Published 6/9/2023 10:30 am | Edited 6/7/2023 10:34 AM
A joint report by organizations including the World Bank and the World Health Organization (WHO) points out that around 675 million people still live without electricity worldwide.
For these people, the Second Industrial Revolution (ending with the 2nd World War, in 1945) which marks, among other situations, the transition from steam energy to electric energy has not yet taken place.
With reference data from 2021, the largest contingent is in sub-Saharan Africa, which concentrates 80% of those who do not have access to electricity. The data is alarming for the region due to the fact that this level is the same as in 2010.
This contrasts with energy transition measures spearheaded by developed countries. This point was explored by the executive director of the International Energy Agency, Fatih Birol. The representative of the entity, which subscribes to the study, observes that while in many places progress towards clean energy has already taken place, there is still a large gap [675 milhões de pessoas] to provide “sustainable, secure and universal access to modern energy services”.
Despite the situation in the last decade, the electricity reach rate went from 84% to 91%, between 2010 and 2021. In numbers, from 1.1 billion to 675 million. However, since 2019, there has been a slowdown in progress due to the Covid-19 pandemic. The assessment is that many people are no longer able to afford electricity prices.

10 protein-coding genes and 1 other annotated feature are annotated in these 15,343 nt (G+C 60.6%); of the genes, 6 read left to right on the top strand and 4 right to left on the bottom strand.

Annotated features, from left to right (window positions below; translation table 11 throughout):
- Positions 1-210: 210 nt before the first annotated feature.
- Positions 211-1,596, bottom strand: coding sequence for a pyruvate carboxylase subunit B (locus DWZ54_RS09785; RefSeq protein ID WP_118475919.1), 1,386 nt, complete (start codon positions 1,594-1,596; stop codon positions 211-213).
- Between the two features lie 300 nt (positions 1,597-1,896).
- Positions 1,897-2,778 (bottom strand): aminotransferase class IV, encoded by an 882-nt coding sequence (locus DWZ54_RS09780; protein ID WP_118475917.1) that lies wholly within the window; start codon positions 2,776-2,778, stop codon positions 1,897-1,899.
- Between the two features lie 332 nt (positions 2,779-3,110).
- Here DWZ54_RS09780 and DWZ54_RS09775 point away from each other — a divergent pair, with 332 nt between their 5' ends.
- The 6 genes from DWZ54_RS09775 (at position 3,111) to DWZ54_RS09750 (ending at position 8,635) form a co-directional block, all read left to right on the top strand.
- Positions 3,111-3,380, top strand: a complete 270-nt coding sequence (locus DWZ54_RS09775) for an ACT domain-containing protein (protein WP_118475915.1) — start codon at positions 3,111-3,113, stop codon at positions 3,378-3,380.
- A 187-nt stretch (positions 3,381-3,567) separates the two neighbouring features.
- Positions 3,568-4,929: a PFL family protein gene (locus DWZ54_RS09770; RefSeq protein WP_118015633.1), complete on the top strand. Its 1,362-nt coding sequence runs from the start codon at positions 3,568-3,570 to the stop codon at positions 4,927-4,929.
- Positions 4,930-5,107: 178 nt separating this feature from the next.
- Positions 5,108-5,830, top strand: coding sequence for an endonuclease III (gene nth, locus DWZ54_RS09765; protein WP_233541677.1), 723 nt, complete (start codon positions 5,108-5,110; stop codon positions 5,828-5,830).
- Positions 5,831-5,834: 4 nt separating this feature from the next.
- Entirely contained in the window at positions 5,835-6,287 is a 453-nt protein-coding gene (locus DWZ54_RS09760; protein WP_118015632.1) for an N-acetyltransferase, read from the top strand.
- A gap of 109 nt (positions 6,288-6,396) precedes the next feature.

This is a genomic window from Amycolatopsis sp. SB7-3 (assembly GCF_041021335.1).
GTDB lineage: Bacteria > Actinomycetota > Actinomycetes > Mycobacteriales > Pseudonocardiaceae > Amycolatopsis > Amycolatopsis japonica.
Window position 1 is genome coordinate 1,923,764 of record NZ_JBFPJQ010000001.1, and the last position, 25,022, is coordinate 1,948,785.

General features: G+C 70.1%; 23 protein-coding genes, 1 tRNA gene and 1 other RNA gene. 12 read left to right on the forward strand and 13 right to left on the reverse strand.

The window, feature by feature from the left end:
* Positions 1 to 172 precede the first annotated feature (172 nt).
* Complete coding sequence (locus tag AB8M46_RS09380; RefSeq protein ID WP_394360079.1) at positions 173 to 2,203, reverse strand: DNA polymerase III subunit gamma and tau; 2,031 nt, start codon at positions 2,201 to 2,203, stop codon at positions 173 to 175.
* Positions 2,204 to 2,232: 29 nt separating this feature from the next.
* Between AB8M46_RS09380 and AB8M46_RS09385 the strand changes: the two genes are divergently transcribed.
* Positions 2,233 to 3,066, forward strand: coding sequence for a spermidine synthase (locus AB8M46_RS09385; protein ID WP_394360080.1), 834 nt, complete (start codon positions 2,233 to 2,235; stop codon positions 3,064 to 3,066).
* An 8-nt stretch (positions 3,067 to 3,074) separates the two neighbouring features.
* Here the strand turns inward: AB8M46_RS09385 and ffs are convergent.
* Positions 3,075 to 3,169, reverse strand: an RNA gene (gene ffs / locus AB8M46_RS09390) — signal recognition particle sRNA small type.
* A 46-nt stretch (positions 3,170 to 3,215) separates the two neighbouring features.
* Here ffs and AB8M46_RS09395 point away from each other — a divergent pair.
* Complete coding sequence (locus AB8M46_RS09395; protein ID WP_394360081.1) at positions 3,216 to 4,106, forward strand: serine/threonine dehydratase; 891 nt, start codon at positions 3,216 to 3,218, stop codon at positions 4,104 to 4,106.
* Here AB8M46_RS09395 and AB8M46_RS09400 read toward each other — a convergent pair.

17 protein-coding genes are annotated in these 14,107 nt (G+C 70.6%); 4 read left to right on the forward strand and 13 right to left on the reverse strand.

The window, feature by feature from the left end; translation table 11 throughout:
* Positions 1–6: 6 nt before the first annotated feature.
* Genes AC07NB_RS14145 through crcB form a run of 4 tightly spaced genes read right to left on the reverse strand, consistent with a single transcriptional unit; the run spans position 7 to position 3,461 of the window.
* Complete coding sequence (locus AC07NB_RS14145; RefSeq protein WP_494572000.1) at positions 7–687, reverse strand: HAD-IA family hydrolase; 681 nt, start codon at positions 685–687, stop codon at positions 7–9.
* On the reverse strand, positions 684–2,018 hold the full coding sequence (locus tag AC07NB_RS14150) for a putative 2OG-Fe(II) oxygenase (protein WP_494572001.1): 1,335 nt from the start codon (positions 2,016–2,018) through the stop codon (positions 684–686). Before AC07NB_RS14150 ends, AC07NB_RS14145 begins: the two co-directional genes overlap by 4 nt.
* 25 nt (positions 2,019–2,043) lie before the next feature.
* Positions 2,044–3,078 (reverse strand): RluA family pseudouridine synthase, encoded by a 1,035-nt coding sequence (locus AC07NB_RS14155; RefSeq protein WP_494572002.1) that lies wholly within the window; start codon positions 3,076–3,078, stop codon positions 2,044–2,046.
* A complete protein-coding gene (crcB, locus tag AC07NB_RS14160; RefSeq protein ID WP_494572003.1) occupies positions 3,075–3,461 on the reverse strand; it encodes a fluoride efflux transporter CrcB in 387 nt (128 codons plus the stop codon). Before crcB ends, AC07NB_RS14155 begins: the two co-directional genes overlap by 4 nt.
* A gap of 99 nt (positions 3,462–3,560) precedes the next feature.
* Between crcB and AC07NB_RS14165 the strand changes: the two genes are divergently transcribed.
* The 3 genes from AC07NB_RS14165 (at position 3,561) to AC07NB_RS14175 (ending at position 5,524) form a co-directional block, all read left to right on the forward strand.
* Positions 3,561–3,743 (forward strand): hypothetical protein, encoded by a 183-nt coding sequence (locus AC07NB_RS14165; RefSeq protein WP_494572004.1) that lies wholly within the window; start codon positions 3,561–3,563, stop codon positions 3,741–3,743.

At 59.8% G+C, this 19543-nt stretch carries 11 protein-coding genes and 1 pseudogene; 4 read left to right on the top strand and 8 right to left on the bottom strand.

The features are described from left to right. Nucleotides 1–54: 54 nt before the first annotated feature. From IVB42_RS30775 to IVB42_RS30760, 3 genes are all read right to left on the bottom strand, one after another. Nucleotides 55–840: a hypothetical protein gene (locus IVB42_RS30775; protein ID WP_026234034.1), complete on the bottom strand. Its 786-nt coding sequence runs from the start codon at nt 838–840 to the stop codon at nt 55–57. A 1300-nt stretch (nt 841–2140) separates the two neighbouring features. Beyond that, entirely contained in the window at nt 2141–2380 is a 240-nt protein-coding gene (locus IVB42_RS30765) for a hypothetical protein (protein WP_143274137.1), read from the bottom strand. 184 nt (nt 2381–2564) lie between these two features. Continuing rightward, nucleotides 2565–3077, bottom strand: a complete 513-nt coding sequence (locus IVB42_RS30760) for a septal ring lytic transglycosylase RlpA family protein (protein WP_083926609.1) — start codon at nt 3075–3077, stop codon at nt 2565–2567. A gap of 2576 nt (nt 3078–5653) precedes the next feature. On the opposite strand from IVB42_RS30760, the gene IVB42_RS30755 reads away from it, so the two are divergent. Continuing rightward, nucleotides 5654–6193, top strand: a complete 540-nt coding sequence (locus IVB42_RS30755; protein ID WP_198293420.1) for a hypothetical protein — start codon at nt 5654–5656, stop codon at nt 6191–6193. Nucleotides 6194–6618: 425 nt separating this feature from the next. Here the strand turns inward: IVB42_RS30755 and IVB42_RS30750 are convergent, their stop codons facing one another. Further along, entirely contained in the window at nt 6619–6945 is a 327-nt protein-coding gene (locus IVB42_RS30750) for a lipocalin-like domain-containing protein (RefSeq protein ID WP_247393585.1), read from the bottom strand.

This signal has already turned on the alert of organizations that mobilize so that the numbers do not start to retreat. World Bank Vice President Guangzhe Chen notes that the situation is real with “a slowdown in the pace of global electrification”
For this not to happen, the advance needs to be 1% per year, and today it is at 0.6%.
Therefore, objective 7 of the 2030 Agenda for Sustainable Development, established by the UN, “ensure reliable, sustainable, modern and affordable access to energy for all”, is at risk in terms of universal access.
Lack of energy and advances
Among the countries with the highest number of people without access to electricity: Nigeria (86 million without access out of a population of over 220 million) and Democratic Republic of Congo (76 million without access out of a population of over 100 million ).
On the other hand, the regions that showed great progress between 2010 and 2021 were Central and Southern Asia, decreasing from 414 million to 24 million people who remain without electricity. Highlights were India, which became the most populous country in the world with more than 1.4 billion inhabitants, and Bangladesh.
According to the World Bank, 99% of the Brazilian population has access to electricity.
*With agency information